# How to compare floating-point numbers in Scala

This is an excerpt from the Scala Cookbook (partially modified for the internet). This is Recipe 2.5, “Comparing Floating-Point Numbers in Scala.”

## Problem

You need to compare two floating-point numbers in Scala, but as in some other programming languages, two floating-point numbers that should be equivalent may not be.

## Solution

As in Java and many other languages, you solve this problem by creating a method that lets you specify the precision for your comparison. The following “approximately equals” method demonstrates the approach:

``````def ~=(x: Double, y: Double, precision: Double) = {
if ( (x - y).abs < precision) true else false
}``````

You can use this method like this:

``````scala> val a = 0.3
a: Double = 0.3

scala> val b = 0.1 + 0.2
b: Double = 0.30000000000000004

scala> ~=(a, b, 0.0001)
res0: Boolean = true

scala> ~=(b, a, 0.0001)
res1: Boolean = true``````

## Discussion

When you begin working with floating-point numbers, you quickly learn that 0.1 plus 0.1 is 0.2:

``````scala> 0.1 + 0.1
res0: Double = 0.2``````

But 0.1 plus 0.2 isn’t exactly 0.3:

``````scala> 0.1 + 0.2
res1: Double = 0.30000000000000004``````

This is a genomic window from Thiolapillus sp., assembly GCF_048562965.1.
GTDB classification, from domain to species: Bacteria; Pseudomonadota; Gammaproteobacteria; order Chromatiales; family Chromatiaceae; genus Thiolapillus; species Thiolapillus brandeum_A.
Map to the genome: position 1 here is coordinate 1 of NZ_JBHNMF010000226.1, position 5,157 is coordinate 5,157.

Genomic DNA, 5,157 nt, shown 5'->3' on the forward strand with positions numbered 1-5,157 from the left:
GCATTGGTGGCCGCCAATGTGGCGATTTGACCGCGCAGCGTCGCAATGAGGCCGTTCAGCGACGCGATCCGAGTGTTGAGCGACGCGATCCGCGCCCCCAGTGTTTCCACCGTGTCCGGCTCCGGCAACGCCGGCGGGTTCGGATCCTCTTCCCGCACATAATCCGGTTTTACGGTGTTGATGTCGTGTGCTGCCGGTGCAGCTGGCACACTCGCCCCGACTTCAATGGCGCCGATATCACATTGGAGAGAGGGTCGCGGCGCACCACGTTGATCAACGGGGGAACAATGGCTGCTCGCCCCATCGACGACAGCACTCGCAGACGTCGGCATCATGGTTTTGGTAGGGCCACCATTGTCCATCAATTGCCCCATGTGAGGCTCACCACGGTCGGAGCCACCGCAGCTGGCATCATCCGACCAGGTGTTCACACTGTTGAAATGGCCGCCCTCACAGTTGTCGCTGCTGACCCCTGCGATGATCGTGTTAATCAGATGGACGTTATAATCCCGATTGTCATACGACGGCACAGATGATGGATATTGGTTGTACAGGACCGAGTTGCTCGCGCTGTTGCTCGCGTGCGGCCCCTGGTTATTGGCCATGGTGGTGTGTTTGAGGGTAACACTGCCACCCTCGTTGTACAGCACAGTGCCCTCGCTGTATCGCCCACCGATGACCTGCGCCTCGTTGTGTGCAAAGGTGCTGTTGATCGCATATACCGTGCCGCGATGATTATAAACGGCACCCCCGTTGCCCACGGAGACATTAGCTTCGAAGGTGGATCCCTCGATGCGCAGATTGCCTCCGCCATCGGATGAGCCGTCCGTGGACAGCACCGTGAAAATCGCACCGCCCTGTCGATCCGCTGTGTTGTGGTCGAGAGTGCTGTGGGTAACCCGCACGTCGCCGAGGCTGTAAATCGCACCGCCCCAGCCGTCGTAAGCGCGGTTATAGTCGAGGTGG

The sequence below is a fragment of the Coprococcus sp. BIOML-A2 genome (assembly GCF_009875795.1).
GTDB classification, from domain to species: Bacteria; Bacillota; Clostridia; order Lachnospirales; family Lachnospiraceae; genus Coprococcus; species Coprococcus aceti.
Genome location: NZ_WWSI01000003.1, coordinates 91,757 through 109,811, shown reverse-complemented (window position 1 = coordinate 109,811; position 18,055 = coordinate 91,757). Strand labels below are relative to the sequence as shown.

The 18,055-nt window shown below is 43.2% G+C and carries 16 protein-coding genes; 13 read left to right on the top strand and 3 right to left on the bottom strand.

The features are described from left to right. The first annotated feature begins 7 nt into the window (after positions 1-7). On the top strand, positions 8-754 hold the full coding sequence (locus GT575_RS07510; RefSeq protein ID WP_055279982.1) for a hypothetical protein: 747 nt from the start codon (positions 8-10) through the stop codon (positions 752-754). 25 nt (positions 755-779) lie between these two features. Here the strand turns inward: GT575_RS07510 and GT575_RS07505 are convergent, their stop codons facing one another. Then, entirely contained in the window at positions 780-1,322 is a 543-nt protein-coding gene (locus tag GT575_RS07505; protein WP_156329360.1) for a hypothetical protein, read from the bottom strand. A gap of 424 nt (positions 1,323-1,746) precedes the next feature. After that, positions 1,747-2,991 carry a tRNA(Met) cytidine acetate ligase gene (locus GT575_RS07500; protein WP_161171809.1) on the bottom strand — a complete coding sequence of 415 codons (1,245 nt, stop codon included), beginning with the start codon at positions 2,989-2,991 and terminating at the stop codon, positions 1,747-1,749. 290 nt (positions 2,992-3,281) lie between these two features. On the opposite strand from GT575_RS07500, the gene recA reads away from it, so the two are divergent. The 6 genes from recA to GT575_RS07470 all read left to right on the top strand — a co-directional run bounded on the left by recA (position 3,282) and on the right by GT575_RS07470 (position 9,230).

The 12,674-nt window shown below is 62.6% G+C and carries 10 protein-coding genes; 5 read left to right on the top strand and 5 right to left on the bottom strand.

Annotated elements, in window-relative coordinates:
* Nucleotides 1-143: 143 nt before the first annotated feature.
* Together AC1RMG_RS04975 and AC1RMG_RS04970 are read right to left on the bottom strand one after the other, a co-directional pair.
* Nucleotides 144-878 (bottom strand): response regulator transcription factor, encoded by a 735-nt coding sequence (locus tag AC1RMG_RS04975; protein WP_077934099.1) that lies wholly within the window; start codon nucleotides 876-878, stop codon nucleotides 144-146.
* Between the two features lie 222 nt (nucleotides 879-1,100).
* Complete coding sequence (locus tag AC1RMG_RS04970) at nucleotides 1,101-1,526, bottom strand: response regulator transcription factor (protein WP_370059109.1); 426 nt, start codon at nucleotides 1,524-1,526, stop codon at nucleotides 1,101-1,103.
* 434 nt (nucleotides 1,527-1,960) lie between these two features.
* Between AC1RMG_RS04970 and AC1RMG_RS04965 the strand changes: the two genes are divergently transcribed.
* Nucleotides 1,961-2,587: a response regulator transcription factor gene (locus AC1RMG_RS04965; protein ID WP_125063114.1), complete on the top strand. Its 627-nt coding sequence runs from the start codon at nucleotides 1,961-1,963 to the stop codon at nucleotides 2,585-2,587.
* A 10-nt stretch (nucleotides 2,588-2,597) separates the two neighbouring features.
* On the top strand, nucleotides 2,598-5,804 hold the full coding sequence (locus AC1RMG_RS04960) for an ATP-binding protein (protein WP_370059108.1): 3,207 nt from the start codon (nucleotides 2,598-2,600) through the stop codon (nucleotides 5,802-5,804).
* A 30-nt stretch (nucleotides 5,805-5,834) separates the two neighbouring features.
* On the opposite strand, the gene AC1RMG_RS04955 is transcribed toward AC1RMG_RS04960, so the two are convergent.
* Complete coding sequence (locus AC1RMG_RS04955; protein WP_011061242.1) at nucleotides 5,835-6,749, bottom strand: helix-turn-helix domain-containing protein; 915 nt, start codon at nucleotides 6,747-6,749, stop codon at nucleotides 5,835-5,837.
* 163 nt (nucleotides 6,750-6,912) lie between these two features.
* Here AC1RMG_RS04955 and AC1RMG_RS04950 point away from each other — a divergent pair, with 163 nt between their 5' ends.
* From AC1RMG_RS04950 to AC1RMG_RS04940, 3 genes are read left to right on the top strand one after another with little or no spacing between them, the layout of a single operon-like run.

This subtle inaccuracy makes comparing two floating-point numbers a real problem:

``````scala> val a = 0.3
a: Double = 0.3

scala> val b = 0.1 + 0.2
b: Double = 0.30000000000000004

scala> a == b
res0: Boolean = false``````

As a result, you end up writing your own functions to compare floating-point numbers with a precision (or tolerance).

As you saw in Recipe 1.11, you can define an implicit conversion to add a method like this to the `Double` class. This makes the following code very readable:

``if (a ~= b) ...``

Or, you can add the same method to a utilities object, if you prefer:

``````object MathUtils {
def ~=(x: Double, y: Double, precision: Double) = {
if ( (x - y).abs < precision) true else false
}
}``````

which you can then invoke like a static method in Java:

``println( MathUtils.~=(a, b, 0.000001) )``

With an implicit conversion, the name `~=` is very readable, but in a utilities object like this it doesn’t look quite right, so it might be better named `approximatelyEqual`, `equalWithinTolerance`, or some other name.